COLUMBUS, Ohio—Authorities here have identified 47-year-old Andre Maurice Hill as the unarmed Black man shot and killed by police earlier this week, with body-cam video showing the cop opening fire on him in the garage of a home he was visiting.
Adam Coy, the officer who carried out the shooting, has a remarkably dense history of complaints against him, including a 2012 excessive force case that led to a $45,000 city payout to a victim.
Coy, 44, was responding to a complaint about a man and an SUV early Tuesday morning. Body-camera footage from one of the officers, released Wednesday and published below, shows police approaching Hill. Because the officers had not enabled their body cameras before the shooting, there is no audio of the incident before Coy opens fire.
The footage shows Hill turning around to face the officers. He holds a cell phone in his left hand, with the illuminated screen out, as if to show what he is holding. Shots are heard. In audio that begins after those shots, Coy shouts at another officer not to approach Hill, who is laying on the garage floor, because Coy cannot see the man’s left hand. He shouts at Hill to “put your fucking hands out to the side” and to “roll on your stomach, now.”
Eventually, Coy takes one of Hill’s arms and rolls him onto his back. Though Hill is immobile, Coy does not immediately give him aid.
Neither Coy nor the Columbus Police Department immediately responded to requests for comment. A police report for the incident is short and grim. “Officer discharged his firearm upon confronting Mr. Hill. Mr. Hill did not survive his injuries,” it reads.
Coy is a 19-year veteran of Columbus’s police force. But his tenure has been marked with complaints, including allegations of excessive force. His is just part of a remarkably opaque local history of police violence, including the killing of 23-year-old Black man Casey Goodson by a sheriff’s deputy just weeks ago.
Goodson’s funeral was being held on Wednesday, nearly concurrent to the release of footage showing the killing of Hill.
Paisha Thomas, 46, an artist and racial-justice activist based in Columbus, said the local criminal justice system needs top-down reform, calling for the resignation of Columbus Mayor Andrew Ginther and Police Chief Thomas Quinlan. Both men described the fatal shooting of Hill as a disturbing one even before body-cam footage was released, a testament to official awareness of the potential for local outrage to boil over.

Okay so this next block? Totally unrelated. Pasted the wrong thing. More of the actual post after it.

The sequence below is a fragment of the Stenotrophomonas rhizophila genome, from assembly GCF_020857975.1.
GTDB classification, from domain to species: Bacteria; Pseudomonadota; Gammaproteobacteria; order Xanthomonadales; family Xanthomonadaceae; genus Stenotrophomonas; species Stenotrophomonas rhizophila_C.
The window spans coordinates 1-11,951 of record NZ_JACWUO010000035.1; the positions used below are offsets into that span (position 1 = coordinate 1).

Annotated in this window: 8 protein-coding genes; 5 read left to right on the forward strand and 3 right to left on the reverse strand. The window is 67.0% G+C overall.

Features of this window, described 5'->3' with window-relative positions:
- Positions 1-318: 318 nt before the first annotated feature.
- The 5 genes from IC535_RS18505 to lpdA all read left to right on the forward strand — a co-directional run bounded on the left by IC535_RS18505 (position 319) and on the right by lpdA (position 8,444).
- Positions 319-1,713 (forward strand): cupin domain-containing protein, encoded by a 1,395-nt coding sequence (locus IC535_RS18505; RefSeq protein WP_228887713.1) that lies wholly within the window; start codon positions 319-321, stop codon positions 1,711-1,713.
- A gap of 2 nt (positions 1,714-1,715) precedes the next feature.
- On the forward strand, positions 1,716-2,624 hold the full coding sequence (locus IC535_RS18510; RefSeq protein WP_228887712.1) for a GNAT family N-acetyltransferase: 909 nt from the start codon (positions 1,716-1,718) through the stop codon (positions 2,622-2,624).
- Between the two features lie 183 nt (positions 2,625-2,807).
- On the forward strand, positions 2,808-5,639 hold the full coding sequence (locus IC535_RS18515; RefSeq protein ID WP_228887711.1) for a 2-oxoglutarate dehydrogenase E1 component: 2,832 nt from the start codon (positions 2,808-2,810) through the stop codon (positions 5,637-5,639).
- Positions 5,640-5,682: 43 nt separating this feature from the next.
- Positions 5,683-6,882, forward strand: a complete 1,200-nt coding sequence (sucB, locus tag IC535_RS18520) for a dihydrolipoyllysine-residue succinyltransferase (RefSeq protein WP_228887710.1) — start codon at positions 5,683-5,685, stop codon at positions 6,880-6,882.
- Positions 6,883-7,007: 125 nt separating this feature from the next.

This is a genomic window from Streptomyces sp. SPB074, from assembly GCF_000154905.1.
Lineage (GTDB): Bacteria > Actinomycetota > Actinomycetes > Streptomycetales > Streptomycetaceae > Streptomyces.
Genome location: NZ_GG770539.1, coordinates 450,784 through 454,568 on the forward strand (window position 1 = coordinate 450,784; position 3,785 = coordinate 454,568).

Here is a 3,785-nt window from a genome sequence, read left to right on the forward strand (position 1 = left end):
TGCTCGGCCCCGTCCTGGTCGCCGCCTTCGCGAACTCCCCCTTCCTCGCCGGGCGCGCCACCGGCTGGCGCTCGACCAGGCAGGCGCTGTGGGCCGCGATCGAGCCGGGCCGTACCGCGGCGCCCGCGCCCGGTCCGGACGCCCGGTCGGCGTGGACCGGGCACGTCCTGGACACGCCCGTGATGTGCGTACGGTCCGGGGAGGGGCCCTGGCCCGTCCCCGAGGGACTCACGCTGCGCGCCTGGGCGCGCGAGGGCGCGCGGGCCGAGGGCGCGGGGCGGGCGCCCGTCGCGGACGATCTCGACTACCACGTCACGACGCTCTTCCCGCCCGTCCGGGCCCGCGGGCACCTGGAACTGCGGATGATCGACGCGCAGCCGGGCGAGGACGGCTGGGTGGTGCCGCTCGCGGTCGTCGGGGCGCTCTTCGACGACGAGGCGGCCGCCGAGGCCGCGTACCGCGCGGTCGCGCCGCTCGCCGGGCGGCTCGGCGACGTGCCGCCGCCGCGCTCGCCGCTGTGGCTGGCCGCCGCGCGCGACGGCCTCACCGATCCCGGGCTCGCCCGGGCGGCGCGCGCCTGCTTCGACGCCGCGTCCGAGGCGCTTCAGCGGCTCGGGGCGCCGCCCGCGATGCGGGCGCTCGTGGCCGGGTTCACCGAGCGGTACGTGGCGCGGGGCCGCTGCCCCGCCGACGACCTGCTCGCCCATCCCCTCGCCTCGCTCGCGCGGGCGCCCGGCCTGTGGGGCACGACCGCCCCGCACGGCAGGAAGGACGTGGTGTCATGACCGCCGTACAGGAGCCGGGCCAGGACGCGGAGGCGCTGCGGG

“I think one of the things we need to do right now is get rid of Quinlan. He needs to be fired for gross negligence,” Thomas told The Daily Beast. “Ginther has known about this problem, about the egregious, excessive use of force by Columbus Police, before he even took office. They gotta go. They need to be fired.”
On Wednesday, Mayor Ginther called for Coy to be fired, indicating that several minutes passed after the shooting before Hill got medical attention.
As Coy opened fire, “I heard ‘pop, pop, pop,’” the neighbor who called 911 about the SUV previously told The Daily Beast. “No glass, no screams. I said, ‘What the hell’s going on out here?’”
Audio of the 911 call, reviewed by The Daily Beast, reveals the neighbor complaining about the SUV idling. He said he hadn’t gone out to inspect the situation. “I’d go out there, but I don’t want to get in trouble,” the caller told 911 with a short chuckle. “I don’t have a gun.”
Warning: The police body-cam footage below is graphic and disturbing.
The U.S. Attorney for the Southern District of Ohio announced on Wednesday that he will review the shooting for potential federal civil rights violations. He will not have to look very hard for evidence of past misconduct.